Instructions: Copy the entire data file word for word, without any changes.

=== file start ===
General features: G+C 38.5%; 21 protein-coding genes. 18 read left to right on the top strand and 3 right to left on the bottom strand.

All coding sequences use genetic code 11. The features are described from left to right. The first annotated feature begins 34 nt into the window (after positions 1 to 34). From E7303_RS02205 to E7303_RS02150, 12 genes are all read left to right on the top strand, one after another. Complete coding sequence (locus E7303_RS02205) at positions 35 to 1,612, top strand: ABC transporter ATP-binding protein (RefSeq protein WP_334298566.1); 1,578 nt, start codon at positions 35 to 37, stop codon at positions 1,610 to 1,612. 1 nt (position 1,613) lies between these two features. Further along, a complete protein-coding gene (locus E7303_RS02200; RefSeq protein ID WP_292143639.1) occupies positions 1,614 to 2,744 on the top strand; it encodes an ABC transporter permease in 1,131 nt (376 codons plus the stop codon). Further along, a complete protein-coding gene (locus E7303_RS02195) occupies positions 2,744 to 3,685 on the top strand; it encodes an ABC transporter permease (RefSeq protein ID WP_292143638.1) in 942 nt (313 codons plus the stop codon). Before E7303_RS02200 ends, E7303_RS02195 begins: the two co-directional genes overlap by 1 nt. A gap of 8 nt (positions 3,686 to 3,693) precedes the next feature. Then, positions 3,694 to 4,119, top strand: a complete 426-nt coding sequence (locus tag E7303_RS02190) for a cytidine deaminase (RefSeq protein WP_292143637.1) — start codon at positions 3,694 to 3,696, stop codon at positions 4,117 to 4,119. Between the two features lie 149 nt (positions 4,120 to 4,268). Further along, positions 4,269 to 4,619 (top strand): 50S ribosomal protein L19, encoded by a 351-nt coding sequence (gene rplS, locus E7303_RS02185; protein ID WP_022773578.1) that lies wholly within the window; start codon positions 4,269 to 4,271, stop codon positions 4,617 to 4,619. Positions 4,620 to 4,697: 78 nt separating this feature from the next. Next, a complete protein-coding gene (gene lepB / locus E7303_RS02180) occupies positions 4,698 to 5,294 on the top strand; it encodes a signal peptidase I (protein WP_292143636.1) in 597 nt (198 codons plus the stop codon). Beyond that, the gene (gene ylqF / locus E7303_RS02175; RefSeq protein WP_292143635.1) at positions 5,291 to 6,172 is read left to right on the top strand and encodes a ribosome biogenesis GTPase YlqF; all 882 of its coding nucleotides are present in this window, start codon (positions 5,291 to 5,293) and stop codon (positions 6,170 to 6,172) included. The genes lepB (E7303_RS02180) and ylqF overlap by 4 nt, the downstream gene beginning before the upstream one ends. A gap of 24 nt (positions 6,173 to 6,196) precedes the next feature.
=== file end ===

General features: G+C 38.5%; 21 protein-coding genes. 18 read left to right on the top strand and 3 right to left on the bottom strand.

All coding sequences use genetic code 11. The features are described from left to right. The first annotated feature begins 34 nt into the window (after positions 1 to 34). From E7303_RS02205 to E7303_RS02150, 12 genes are all read left to right on the top strand, one after another. Complete coding sequence (locus E7303_RS02205) at positions 35 to 1,612, top strand: ABC transporter ATP-binding protein (RefSeq protein WP_334298566.1); 1,578 nt, start codon at positions 35 to 37, stop codon at positions 1,610 to 1,612. 1 nt (position 1,613) lies between these two features. Further along, a complete protein-coding gene (locus E7303_RS02200; RefSeq protein ID WP_292143639.1) occupies positions 1,614 to 2,744 on the top strand; it encodes an ABC transporter permease in 1,131 nt (376 codons plus the stop codon). Further along, a complete protein-coding gene (locus E7303_RS02195) occupies positions 2,744 to 3,685 on the top strand; it encodes an ABC transporter permease (RefSeq protein ID WP_292143638.1) in 942 nt (313 codons plus the stop codon). Before E7303_RS02200 ends, E7303_RS02195 begins: the two co-directional genes overlap by 1 nt. A gap of 8 nt (positions 3,686 to 3,693) precedes the next feature. Then, positions 3,694 to 4,119, top strand: a complete 426-nt coding sequence (locus tag E7303_RS02190) for a cytidine deaminase (RefSeq protein WP_292143637.1) — start codon at positions 3,694 to 3,696, stop codon at positions 4,117 to 4,119. Between the two features lie 149 nt (positions 4,120 to 4,268). Further along, positions 4,269 to 4,619 (top strand): 50S ribosomal protein L19, encoded by a 351-nt coding sequence (gene rplS, locus E7303_RS02185; protein ID WP_022773578.1) that lies wholly within the window; start codon positions 4,269 to 4,271, stop codon positions 4,617 to 4,619. Positions 4,620 to 4,697: 78 nt separating this feature from the next. Next, a complete protein-coding gene (gene lepB / locus E7303_RS02180) occupies positions 4,698 to 5,294 on the top strand; it encodes a signal peptidase I (protein WP_292143636.1) in 597 nt (198 codons plus the stop codon). Beyond that, the gene (gene ylqF / locus E7303_RS02175; RefSeq protein WP_292143635.1) at positions 5,291 to 6,172 is read left to right on the top strand and encodes a ribosome biogenesis GTPase YlqF; all 882 of its coding nucleotides are present in this window, start codon (positions 5,291 to 5,293) and stop codon (positions 6,170 to 6,172) included. The genes lepB (E7303_RS02180) and ylqF overlap by 4 nt, the downstream gene beginning before the upstream one ends. A gap of 24 nt (positions 6,173 to 6,196) precedes the next feature.